For an introvert, it’s important to express your need for space in relation to any required activities, like work, school, or other obligations. These activities take time and energy, so then you’ll need time to prepare and recover. Many introverts know that this time is sacred, so it’s important to verbalize that and make the boundary clear.
Extroverts (like my husband) may feel guilty when they set boundaries, since stimulation is incredibly important to them. They would rather be in an awkward social situation than have no stimulation at all when they need it. As an introvert, it can help to create a mutual understanding when you explain to your extroverted partner, friend, or family member that it’s okay for them to say no to social events and spend some time alone when necessary. Establishing this mutual understanding can help both of you understand each other better, which is key.
4. Include them in your plans when you do want to socialize.
Another important factor to remember is that spending time with extroverts can be really fun for introverts. You might say yes to certain activities that you’d never consider exploring on your own. Similarly, some extroverts love the experience of planning an activity their introvert friend or partner enjoyed, so they will be eager to create an experience that’s fun for both of you.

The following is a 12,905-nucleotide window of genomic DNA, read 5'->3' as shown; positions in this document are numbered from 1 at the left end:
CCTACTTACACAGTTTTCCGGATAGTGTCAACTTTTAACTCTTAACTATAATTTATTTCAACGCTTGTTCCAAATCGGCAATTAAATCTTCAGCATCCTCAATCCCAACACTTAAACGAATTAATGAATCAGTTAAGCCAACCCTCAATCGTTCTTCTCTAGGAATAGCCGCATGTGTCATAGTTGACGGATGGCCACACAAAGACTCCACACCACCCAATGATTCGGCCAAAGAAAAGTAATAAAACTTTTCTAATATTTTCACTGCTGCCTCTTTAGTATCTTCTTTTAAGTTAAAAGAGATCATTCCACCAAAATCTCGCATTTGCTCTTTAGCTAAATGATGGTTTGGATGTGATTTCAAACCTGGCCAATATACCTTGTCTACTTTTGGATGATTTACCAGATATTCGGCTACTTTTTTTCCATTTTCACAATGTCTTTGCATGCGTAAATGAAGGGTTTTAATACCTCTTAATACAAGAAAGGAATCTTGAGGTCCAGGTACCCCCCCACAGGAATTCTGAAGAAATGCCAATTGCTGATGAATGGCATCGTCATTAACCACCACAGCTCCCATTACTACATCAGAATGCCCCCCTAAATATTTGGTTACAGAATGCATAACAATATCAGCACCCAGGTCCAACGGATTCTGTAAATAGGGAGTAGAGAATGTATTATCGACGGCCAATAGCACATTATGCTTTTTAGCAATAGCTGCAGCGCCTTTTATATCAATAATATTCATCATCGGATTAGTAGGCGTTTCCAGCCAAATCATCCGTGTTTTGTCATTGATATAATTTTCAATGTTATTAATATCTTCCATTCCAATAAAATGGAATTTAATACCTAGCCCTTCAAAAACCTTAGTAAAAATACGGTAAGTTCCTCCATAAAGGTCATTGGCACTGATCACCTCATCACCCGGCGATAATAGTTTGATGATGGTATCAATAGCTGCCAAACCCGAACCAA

So make sure to express when you’re free to socialize and what activities would be fun for you. Drawing specific limitations can be helpful, as well, so neither of you gets stuck in an awkward situation. For instance, you may want to drive separately so you can leave when you’re feeling drained and they can stay out longer.
At the end of the day, respect is the most important aspect of any relationship. Whether you’re an introvert sharing space with an extrovert, or vice-versa, it’s important to recognize they might think differently than you do and that you might not enjoy experiencing every activity together. After all, the introvert-friendly activities you may want to do may not be their first choice, just like the extrovert-friendly things they’d like to do may not be yours.
And there will probably be nights when the extrovert goes out with friends while the introvert stays home to recharge, and that’s okay. Communication and mutual respect for one another’s needs can — and will — make this dynamic work.
Introverts, are there any tips you’d add to the list? I’d love to hear in the comments below!
Do you ever struggle to know what to say?
As an introvert, you actually have the ability to be an amazing conversationalist — even if you’re quiet and hate small talk. To learn how, we recommend this online course from our partner Michaela Chung. Click here to check out the Introvert Conversation Genius course.
You might like:
- A Guide for Extroverts Living or Working with an Introvert
- Why This Introvert Is Thankful for Extroverts
- The Introvert’s Complete Guide to Making Friends Who ‘Get’ You